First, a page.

Blue rubbed her eyes,the sun spilling through her sheer curtain. Too early, she groaned in a quiet response, twisting back into the comforter that embraced her. In the next room, she could hear one child shuffling to get dressed for the day. The other, well, he was bouncing up and down on the bed. The springs strained and called out for help, but Blue didn’t care at the moment. She wanted to sleep, drifting between that temporarily quiet chasm of clinging to a dream but waking up to the inevitable reality.
They depend on me, I have to get up. She forced herself against her will, drawing one arm upward to reach for the phone. How much longer was it until the alarm goes off any- “Crap!” It was like her heart was suddenly jumpstarted, her eyes wide open at the time. Only ten minutes to get her son out to the bus stop!
“Alex! Let’s go!” Her voice cracked in the dry air. The minutes turned into a blur, time moving faster than she was. He jotted out of the room wearing dark blue pajama pants and a bright green t-shirt. “What? No!” Blue determined, grabbing the nearest pair of jeans in his pile of clothes. She assumed they were clean, after all.
Alex gave a fit, crinkling his nose and narrowing his eyes. The little fists of the bony boy turned tight. “But mom! I just want to wear this!” He protested with a growl. But he listened, turning back into the room and grabbing the jeans heatedly from her. The denim snapped against the doorway as he disappeared within.
“You’re gonna have to eat breakfast at school today.” She called out defeatedly. She hated seeing him like this, upset with her. But the boy wasn’t likely to understand just yet that she was only looking out for him. After all, Alex got teased enough as it is. Stupid, retarded, special, he was called everything in the book and yet the boy had a decently positive opinion about life. For now.
He came back out of the room with another outcry of anguish. “But mom!” He repeated another growl. He didn’t have much time to be angry though as she tossed both arms around his shoulders and drew his thin form against her own cushiony figure. The hug diffused the boy, sliding him side to side in an overexaggerated embrace that somehow turned into a tickle fight. His laughter pierced the dread of the morning and even she couldn’t help but suddenly smile at his wide toothful grin.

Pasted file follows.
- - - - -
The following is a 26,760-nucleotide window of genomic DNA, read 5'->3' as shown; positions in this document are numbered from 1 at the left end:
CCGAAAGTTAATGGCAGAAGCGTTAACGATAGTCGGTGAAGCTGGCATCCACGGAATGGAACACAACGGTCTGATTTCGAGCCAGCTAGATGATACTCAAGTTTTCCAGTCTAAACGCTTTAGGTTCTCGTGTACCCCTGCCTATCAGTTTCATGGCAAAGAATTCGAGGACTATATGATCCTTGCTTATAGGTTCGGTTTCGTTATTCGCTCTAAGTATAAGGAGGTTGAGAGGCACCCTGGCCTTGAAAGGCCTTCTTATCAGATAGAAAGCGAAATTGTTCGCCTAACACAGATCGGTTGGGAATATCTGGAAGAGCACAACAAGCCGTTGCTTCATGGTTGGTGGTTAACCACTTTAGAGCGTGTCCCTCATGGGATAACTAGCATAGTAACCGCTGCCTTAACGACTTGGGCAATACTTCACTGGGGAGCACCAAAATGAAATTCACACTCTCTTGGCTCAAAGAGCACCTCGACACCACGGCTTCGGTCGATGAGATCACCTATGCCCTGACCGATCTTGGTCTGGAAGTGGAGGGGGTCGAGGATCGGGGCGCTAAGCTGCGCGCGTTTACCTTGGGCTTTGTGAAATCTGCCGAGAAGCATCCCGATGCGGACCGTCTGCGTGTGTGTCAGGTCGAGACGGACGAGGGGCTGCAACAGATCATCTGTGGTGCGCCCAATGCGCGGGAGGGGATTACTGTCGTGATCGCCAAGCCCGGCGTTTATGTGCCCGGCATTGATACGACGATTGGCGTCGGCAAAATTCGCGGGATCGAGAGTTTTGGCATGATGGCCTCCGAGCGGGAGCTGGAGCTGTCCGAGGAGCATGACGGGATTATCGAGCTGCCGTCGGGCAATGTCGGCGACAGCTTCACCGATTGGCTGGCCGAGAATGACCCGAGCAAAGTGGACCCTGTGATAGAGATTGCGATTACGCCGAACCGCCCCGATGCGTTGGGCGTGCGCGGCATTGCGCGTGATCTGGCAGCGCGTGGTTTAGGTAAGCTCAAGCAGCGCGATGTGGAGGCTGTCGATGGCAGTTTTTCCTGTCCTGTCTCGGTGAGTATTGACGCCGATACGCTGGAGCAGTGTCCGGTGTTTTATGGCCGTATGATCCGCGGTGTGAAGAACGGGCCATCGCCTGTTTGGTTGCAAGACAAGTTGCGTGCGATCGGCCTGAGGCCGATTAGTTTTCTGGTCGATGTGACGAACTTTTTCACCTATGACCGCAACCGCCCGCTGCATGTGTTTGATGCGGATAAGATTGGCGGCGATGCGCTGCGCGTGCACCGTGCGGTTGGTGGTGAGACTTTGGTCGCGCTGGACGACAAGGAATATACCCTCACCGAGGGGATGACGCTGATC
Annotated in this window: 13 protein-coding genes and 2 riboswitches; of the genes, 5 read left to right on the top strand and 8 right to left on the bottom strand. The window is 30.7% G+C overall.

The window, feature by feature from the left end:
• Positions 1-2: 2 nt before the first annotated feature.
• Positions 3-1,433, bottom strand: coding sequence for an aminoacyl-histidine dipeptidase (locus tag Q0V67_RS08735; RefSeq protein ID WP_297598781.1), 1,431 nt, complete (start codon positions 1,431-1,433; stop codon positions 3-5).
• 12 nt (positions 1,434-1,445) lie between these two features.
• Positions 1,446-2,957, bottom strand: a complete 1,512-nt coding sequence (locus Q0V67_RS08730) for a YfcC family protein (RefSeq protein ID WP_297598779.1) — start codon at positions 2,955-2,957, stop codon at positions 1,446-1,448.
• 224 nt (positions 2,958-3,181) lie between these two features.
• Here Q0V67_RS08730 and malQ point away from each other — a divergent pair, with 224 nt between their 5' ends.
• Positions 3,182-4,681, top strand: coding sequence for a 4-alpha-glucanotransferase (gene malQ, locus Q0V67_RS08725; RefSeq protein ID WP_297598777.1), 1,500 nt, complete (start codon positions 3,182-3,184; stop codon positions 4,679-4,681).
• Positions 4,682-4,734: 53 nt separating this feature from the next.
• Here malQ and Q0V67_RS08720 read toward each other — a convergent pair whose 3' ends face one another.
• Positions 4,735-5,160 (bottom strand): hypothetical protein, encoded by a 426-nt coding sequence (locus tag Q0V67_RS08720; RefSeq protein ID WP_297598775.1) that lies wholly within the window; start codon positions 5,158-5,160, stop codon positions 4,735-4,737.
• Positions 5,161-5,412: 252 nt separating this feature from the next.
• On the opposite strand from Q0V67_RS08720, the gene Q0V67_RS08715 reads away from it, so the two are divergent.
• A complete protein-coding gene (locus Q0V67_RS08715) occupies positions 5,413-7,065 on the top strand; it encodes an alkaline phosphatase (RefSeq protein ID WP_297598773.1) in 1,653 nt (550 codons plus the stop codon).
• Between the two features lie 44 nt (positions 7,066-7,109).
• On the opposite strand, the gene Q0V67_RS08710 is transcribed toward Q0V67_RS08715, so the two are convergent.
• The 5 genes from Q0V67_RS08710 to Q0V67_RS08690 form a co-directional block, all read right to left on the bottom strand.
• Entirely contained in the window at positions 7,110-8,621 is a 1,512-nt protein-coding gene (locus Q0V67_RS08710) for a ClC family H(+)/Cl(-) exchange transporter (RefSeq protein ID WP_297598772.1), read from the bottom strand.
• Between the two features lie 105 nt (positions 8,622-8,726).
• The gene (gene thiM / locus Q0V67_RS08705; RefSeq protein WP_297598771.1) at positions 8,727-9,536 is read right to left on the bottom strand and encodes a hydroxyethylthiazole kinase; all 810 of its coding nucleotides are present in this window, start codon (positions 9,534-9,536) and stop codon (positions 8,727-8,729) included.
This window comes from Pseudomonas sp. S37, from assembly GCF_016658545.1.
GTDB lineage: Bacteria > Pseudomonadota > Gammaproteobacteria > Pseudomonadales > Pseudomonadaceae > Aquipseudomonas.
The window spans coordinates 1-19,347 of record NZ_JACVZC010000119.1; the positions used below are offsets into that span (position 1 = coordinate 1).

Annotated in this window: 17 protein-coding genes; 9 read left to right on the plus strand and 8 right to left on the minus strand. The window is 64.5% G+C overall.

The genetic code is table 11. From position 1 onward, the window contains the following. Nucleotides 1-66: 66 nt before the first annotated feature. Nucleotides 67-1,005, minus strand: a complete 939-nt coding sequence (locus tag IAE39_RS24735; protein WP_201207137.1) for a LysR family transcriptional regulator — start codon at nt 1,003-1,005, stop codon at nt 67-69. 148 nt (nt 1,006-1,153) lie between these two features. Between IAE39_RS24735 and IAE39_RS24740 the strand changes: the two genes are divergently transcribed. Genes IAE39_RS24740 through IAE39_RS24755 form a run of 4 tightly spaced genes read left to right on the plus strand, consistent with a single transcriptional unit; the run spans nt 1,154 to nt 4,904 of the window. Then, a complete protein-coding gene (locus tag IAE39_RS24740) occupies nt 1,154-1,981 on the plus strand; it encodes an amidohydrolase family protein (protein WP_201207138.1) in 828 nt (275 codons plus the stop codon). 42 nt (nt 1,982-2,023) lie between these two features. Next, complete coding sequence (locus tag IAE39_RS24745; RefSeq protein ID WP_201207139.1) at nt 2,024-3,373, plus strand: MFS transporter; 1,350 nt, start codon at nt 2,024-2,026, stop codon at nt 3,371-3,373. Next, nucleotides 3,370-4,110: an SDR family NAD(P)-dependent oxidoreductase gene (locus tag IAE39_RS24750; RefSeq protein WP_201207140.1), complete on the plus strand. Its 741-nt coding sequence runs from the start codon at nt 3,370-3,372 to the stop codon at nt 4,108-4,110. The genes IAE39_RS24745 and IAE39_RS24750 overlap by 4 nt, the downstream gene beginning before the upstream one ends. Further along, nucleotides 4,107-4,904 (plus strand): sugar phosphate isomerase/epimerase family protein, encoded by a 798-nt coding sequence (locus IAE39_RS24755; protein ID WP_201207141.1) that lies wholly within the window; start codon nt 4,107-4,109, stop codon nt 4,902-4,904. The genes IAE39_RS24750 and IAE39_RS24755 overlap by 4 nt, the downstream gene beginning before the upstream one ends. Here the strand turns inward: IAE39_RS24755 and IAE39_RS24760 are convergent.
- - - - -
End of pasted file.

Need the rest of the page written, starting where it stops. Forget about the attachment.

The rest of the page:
On went the coat and backpack. “You didn’t have homework, right?” She asked quickly. Sometimes, she couldn’t remember these things. They escaped her quite easily, in fact.
“Uh, no.” He said slowly with a not very convincing twitch of his fingers as he tightened them around the shoulder straps.
With a quick nod, she twisted open the first lock and then the second on the front door of the house. The metallic door opened letting a burst of cold autumn break through into the warm house.
“Be good. No standing on the bus. Ladies first.” She repeated the mantra. It was a tradition since he’d gotten on his first bus, and one she was happy to repeat over and over well to his last. He gave it no mind, hopping down the creaky wooden steps into the chilly air.
“I love you.” She reminded him, repeating it yet once more since he quite obviously didn’t hear her. Alex cast a glance over his shoulder. “Love you too, mom.” But his mind was gone before he was, focused on the task at hand. He was a lot like his mother that way. Otherwise, their lives would fall into chaos surrounding them.